The FCC won’t sanction broadcast outlets that aired an f-word blurted out by Red Sox star David Ortiz on Saturday.
In a rare exception to its rules regarding the broadcasting of profanity over the licensed airwaves it oversees, the chairman of the Federal Communications Commission said he’s letting the incident slide because Ortiz — known as “Big Papi” — used the word in remarks the slugger made about Boston and the city’s forbearance in the wake of the Boston Marathon terrorist bombing.
The chairman, Julius Genachowski, announced his decision on Twitter. “David Ortiz spoke from the heart at today’s Red Sox game,” Genachowski wrote. “I stand with Big Papi and the people of Boston.”
The incident happened before the Red Sox played the Kansas City Royals at Fenway Park in a game that was telecast on the Major League Baseball Network and New England Sports Network (cable channels not under the purview of the FCC) and broadcast on two Boston radio stations, which are subject to FCC oversight.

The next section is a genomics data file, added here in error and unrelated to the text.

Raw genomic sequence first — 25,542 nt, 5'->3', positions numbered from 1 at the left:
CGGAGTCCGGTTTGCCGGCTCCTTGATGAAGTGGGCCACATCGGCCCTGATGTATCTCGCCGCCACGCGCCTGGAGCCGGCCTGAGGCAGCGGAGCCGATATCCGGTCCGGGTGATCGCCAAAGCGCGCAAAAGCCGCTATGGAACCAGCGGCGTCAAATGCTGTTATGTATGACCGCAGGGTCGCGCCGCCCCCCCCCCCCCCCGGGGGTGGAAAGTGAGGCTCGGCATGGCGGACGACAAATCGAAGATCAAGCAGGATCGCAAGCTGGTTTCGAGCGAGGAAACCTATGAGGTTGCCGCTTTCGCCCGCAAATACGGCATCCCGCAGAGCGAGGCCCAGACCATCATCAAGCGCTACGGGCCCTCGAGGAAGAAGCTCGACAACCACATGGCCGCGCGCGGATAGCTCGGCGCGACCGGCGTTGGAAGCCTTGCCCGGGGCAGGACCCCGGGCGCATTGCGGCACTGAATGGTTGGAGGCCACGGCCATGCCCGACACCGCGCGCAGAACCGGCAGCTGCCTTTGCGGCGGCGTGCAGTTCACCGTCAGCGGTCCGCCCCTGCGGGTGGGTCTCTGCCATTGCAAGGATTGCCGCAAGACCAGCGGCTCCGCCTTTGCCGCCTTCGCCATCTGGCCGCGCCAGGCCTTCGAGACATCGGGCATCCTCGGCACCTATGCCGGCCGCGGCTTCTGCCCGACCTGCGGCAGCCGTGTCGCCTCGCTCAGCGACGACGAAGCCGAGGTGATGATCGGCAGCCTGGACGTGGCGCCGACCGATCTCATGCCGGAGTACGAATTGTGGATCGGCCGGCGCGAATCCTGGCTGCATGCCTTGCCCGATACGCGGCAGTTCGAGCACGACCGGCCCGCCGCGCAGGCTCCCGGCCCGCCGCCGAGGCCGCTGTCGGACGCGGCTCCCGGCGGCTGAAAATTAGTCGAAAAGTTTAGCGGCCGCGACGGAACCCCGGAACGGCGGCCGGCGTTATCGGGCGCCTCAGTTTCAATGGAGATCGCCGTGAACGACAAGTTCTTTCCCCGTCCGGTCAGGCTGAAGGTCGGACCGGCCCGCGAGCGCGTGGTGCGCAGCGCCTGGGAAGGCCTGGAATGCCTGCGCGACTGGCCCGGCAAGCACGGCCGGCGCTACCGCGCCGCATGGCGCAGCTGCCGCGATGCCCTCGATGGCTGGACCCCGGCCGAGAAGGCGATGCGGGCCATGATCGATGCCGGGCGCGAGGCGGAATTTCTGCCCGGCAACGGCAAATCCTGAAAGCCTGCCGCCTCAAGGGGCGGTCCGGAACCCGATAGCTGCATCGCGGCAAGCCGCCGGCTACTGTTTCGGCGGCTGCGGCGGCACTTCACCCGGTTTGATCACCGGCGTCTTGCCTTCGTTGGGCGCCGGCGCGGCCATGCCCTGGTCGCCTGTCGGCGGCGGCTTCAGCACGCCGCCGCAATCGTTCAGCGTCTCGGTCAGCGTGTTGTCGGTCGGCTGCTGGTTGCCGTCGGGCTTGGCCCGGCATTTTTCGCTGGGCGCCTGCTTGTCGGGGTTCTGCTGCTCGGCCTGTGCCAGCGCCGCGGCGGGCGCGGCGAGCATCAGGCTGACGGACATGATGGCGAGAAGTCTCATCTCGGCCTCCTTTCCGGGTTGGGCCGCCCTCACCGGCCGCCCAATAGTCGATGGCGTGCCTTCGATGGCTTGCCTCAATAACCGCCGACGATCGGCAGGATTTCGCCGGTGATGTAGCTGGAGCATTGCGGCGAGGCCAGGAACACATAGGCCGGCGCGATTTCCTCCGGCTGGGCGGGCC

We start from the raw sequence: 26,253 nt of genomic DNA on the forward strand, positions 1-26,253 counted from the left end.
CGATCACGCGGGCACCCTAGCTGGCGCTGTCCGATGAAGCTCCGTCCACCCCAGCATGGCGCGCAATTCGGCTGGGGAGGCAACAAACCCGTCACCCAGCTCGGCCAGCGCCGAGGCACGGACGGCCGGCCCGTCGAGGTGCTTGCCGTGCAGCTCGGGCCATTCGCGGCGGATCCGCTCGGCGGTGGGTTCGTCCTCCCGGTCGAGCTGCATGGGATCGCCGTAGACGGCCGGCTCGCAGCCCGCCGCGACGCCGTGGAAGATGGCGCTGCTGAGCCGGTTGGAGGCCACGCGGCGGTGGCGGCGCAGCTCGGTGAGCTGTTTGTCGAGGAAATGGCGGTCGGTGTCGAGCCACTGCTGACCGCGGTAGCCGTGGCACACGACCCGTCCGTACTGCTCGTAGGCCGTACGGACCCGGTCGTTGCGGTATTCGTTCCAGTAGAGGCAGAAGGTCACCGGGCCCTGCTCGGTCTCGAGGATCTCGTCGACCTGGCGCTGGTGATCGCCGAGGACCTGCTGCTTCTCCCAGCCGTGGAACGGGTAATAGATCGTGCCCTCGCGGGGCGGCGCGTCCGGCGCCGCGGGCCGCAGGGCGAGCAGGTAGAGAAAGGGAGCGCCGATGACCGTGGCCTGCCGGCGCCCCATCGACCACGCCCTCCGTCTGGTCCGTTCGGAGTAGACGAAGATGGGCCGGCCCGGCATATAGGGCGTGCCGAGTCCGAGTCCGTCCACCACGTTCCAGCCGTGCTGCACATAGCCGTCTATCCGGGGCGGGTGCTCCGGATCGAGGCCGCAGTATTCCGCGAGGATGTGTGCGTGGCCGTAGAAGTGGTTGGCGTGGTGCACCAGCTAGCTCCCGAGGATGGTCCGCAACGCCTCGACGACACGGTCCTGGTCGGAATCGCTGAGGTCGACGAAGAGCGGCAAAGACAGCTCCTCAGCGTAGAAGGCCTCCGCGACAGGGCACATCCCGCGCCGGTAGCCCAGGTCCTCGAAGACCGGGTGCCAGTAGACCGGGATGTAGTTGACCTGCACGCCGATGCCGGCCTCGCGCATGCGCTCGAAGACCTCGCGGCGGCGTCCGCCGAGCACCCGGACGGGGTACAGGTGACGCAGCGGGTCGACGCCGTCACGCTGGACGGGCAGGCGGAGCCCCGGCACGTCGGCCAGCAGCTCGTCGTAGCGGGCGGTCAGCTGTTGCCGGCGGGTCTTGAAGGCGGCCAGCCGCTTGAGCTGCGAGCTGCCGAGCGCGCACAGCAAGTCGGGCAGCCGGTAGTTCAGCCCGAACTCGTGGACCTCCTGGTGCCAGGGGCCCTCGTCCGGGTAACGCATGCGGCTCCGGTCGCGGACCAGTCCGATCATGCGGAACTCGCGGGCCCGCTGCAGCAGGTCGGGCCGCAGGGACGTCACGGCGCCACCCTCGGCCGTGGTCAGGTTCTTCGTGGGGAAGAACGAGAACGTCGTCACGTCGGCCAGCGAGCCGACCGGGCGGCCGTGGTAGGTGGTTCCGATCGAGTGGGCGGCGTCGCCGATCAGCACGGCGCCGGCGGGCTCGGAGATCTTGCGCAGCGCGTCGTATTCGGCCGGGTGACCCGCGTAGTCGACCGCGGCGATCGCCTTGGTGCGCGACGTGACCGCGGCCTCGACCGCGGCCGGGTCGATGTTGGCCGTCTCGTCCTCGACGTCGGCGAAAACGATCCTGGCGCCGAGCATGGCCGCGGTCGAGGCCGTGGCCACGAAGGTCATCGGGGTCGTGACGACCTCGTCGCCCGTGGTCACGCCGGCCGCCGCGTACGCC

In a ceremony before the game, Ortiz addressed the crowd, first thanking state and city officials for all their work during the past week. He then declared, “This is our f—ing city! And nobody’s going to dictate our freedom. Stay strong.”
To us, Genachowski’s Tweet seemed preemptive, since there has been no word on anyone lodging a complaint to the FCC about the f-word broadcast. Generally speaking, the FCC doesn’t act on such things until it has received complaints from the public. The chairman’s Tweet seems to mean that, if and when such complaints come into the FCC’s offices in Washington, the commission has no plans to act on them — giving Big Papi and the radio stations a pass on this one.
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